Ocean View School District will decide the future of four schools next week


Ocean View School District will decide next week whether four schools — Circle View, Village View and Golden View elementary schools as well as Spring View middle school — will remain open.

After nearly two hours of discussion during a special meeting Tuesday evening, the OVSD board said it will vote on whether to close, consolidate or repurpose the schools during its regularly scheduled Nov. 14 meeting. The pending decision will culminate a year of surveys and studies conducted by a task force made up of OVSD parents, teachers and other stakeholders amid concerns about dwindling enrollment.

“In retrospect, we should have started these conversations years ago, but we didn’t,” Board President Patricia Singer said Tuesday evening. “We are here now. We have been talking about it and have been open and transparent.”

The board will decide on each of the four schools separately, said Singer, meaning each could have different outcomes.

OVSD — which serves parts of Huntington Beach, Westminster, Fountain Valley and Midway City — is home to more than 6,800 students across 15 schools. The district has had a drop of about 2,600 students since 2013, and it closed Sun View Elementary in Huntington Beach in 2018 because of declining enrollment.

The decision to move forward with a vote next week came after the board was presented with the task force’s 19 recommendations to address dropping enrollment in the district. Those recommendations had been split into four categories — innovative, instructional, financial and property management — and included ideas like leasing out unused property, combining certain elementary schools or opening up Golden View’s petting zoo as a field trip destination for other sites.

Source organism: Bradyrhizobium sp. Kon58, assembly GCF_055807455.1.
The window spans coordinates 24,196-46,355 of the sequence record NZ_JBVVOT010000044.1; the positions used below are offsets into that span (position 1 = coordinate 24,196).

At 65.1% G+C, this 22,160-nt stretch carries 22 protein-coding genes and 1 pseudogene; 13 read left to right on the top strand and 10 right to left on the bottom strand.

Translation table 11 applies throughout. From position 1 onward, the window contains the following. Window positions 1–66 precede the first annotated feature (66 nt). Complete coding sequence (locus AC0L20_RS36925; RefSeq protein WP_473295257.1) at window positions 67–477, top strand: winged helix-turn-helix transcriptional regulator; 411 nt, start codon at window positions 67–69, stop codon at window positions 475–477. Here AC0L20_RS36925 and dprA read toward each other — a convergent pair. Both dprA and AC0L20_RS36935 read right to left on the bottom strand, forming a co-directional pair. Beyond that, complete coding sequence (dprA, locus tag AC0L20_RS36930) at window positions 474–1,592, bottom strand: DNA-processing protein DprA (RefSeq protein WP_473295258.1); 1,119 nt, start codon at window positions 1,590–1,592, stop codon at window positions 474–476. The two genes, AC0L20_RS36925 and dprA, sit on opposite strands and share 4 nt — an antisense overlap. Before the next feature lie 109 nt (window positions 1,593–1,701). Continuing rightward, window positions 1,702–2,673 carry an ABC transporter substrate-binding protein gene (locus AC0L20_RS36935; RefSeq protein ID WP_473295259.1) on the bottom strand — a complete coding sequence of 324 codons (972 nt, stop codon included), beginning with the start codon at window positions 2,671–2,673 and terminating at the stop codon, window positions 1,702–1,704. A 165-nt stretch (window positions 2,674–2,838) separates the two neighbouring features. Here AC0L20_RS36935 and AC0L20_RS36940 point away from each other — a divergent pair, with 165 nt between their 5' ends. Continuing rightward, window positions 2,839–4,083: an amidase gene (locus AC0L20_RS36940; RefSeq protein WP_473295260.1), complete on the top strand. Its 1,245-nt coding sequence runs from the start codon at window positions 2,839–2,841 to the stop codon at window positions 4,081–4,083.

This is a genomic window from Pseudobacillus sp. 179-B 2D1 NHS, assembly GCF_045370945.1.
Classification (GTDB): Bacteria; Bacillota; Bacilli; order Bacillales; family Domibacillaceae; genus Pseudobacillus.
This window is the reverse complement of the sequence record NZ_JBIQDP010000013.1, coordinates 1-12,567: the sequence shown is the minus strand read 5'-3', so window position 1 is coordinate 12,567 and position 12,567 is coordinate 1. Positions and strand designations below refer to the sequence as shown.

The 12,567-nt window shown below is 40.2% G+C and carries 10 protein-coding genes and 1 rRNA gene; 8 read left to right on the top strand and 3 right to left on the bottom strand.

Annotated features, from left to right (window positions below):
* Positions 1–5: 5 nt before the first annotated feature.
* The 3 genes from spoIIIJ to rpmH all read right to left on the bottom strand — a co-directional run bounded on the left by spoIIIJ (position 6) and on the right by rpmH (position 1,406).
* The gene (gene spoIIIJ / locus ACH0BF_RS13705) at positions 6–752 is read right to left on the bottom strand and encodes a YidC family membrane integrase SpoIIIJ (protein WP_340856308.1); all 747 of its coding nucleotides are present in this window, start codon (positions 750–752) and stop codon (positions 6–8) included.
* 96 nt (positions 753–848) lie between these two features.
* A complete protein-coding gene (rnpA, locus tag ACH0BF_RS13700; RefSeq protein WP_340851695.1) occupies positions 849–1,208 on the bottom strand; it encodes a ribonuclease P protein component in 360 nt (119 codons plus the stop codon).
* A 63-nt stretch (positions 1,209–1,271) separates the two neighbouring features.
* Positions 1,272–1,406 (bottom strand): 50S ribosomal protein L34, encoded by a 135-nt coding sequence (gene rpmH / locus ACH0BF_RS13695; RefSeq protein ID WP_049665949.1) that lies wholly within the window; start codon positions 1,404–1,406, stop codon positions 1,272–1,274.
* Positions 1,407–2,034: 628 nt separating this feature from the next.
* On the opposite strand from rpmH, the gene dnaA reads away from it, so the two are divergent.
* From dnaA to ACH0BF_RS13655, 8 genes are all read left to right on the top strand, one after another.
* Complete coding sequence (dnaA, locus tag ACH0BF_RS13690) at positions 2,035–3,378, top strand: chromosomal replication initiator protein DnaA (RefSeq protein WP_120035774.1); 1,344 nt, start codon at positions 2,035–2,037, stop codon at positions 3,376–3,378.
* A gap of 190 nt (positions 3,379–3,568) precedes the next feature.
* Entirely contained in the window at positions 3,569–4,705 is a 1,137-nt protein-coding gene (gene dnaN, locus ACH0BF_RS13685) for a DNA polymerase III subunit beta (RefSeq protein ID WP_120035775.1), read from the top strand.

On Tuesday, the board considered the financial impact of closing, consolidating or repurposing the schools as well as suggestions to receive additional funds.

Smaller class sizes for the four targeted schools was one such idea to help cut back on costs while also increasing academic achievement.

“Students can speak more and teachers get to have deeper relationships” with smaller classrooms, said Julianne Hoefer, an assistant superintendent at OVSD. And that could ultimately attract more students to the district, she said.

But Trustee Morgan Westmoreland disagreed.

“Although I like the idea of having smaller schools, when you drill down what that means, especially at a middle school level, I think we are doing a disservice to our students,” said Westmoreland. “We put ourselves in the position to start operating small schools, and then a few years down the road, we see the same issues come up that we see now, and we could possibly see the state take over. I don’t want that.”

During an October meeting of the task force, Superintendent Michael Conroy said the district is overstaffed by at least 22 teachers because of the lower student enrollment, costing the district an estimated $2.3-3.5 million.

Trustee Gina Clayton-Tarvin said OVSD should “encourage older teachers in the district to retire.”

“I saw that on the (task force’s) report that it said in regards to enticing teachers to retire that the (financial) impact is minimal. I beg to differ. I think if we entice teachers to retire with substantial incentives, we could be successful,” she said.

Trustees Norm Westwell and Westmoreland predicted schools would consolidate.

“I think the writing is on the wall,” said Westmoreland. “I don’t want to be the leader of a district where decisions are made years down the line where it puts our district in financial distress. The information I have in front of me does not constitute us continuing to operate 10 elementary schools and four middle schools with our current population.”

Westwell said: “I don’t think we have done enough to cut the excessive spending that we have done in our district. But it looks like a decision has already been made: We are going to consolidate schools.”

A coalition of Village View Elementary parents is urging the district to opt against consolidating or closing their students’ campus. They have spearheaded a petition that has been signed by more than 1,500 people as of Wednesday afternoon, urging the board not to consider closure.

Village View parent Ryan Joly said he and other parents plan to meet with Westmoreland and Clayton-Tarvin next week to discuss the future of the schools.

Parents of students at the other schools have been outspoken on social media as well. Other petitions have circulated in previous months in attempts to keep the schools open.


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